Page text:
A Path to Our Future: Artful Thinking, Learning, Teaching, and Research
Chapter Eleven: Storying: Ways of Seeing
← 142 | 143 → CHAPTER ELEVEN
The Irish have a word that is used by people interested in environmental issues, dinnseanchas. Translated into English, the terms means “deep lore of place,” and it encompasses the whole history of a place. The individual is formed by interaction with his/her place, and is part of a large story. Central to dinnseanchas is story and how story engages the whole history of a place (Wall, 2011).
Thus, we end this book with a narrative essay and a selection of narrative poems in which the artists uncover for the reader the layers of meaning, the characters, and the histories, of two very different settings. “Roads, Stories, Indians, Air” is an essay from the book Northern Orchards: Places Near the Dead, a mixed-genre collection on cemeteries and sacred space by James Silas Rogers (2014), director of the Center for Irish Studies at the University of St. Thomas in St. Paul, Minnesota. The focus of this narrative essay is one particular cemetery in one particular place and the stories it holds.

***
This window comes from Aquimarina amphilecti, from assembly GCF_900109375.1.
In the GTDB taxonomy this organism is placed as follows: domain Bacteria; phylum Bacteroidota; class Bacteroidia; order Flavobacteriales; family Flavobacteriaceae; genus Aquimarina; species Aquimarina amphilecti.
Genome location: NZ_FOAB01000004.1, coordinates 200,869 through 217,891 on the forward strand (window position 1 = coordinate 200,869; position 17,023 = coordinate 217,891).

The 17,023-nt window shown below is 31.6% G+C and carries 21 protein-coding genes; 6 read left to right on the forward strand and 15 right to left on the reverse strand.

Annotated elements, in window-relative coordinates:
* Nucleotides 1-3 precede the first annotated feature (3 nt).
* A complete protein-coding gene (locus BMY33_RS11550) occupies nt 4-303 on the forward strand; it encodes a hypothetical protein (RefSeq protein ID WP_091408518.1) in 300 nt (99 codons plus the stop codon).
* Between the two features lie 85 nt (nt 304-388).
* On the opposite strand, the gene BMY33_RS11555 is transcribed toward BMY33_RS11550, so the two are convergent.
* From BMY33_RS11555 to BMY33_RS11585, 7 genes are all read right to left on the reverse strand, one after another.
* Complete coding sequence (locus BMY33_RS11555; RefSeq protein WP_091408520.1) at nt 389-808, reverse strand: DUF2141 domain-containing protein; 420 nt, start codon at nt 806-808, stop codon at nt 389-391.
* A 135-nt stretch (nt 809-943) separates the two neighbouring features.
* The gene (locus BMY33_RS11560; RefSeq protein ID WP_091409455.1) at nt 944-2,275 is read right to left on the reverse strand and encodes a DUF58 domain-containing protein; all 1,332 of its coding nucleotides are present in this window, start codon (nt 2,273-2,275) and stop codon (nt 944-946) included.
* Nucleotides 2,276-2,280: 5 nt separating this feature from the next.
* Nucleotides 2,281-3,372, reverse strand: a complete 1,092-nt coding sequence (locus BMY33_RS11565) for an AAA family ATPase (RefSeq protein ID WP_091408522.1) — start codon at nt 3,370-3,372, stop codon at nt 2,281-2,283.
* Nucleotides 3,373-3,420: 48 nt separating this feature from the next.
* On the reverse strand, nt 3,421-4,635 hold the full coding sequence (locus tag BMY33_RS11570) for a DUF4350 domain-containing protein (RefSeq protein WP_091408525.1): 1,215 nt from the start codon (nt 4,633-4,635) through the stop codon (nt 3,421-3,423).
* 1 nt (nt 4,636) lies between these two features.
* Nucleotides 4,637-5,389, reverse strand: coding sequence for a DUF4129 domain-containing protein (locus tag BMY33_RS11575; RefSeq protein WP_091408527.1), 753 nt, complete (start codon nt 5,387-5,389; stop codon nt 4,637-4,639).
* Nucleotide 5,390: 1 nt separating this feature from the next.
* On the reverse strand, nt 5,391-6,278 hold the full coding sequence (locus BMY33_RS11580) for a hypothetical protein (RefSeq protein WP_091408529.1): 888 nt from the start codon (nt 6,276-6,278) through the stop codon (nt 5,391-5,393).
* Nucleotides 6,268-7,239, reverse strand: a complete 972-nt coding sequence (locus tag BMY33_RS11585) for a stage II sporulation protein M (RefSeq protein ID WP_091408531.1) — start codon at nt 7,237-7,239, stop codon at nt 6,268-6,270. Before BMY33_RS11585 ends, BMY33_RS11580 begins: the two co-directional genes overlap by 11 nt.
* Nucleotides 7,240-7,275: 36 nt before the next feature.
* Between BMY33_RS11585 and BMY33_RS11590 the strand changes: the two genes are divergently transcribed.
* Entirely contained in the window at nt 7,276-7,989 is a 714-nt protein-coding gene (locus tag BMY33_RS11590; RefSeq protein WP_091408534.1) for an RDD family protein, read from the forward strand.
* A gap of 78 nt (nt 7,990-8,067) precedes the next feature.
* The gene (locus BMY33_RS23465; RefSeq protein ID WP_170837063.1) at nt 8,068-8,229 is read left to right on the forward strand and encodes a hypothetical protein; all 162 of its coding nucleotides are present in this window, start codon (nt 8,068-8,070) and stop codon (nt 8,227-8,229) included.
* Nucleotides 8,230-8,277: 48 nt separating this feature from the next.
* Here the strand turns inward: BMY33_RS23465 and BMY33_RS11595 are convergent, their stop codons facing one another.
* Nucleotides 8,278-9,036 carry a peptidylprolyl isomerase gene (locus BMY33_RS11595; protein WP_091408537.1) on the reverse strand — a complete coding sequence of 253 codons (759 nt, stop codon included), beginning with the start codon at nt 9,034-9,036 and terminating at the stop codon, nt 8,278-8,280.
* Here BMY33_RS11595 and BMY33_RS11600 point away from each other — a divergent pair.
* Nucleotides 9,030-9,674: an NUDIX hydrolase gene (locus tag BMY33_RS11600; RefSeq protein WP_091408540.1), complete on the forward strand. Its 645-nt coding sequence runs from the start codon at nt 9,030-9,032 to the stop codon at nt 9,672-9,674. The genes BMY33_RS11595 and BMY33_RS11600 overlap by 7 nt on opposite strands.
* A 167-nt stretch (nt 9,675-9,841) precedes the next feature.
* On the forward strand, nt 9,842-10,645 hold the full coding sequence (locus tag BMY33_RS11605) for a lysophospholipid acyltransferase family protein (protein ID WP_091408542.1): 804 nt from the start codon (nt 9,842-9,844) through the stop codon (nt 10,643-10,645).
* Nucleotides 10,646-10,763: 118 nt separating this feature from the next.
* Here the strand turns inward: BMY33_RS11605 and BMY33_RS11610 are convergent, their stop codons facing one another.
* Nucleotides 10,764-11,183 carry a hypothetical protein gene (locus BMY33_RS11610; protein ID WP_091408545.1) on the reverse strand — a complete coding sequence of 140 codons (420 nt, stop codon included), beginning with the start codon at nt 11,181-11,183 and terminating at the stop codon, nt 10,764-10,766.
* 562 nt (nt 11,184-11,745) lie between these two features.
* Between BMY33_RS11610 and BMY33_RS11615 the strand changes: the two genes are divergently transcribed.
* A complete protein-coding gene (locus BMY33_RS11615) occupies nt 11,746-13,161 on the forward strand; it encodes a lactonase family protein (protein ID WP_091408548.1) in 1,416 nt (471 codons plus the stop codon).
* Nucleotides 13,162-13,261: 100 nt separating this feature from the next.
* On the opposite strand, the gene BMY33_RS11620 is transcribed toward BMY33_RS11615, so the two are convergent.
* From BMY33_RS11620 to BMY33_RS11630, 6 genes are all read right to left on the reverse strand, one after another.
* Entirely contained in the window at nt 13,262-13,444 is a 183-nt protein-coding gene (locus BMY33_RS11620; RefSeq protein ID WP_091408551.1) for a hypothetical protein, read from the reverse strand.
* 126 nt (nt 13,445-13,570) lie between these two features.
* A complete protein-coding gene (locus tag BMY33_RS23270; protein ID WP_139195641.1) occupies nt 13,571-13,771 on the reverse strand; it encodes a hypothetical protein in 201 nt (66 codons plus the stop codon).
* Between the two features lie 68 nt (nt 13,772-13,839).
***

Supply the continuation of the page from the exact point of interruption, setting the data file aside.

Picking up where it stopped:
We go to cemeteries, in part, to realign ourselves with the stories we have already received. This is especially true if we have bonds of ancestry and recollection with someone buried there; but even when we lack such connections, we can go to cemeteries in order to wait for other people’s stories. Most gravestones provide at ← 143 | 144 → the very least a protagonist, a beginning, and an end, and one of the odd things about...
You are not authenticated to view the full text of this chapter or article.
This site requires a subscription or purchase to access the full text of books or journals.
Do you have any questions? Contact us.Or login to access all content.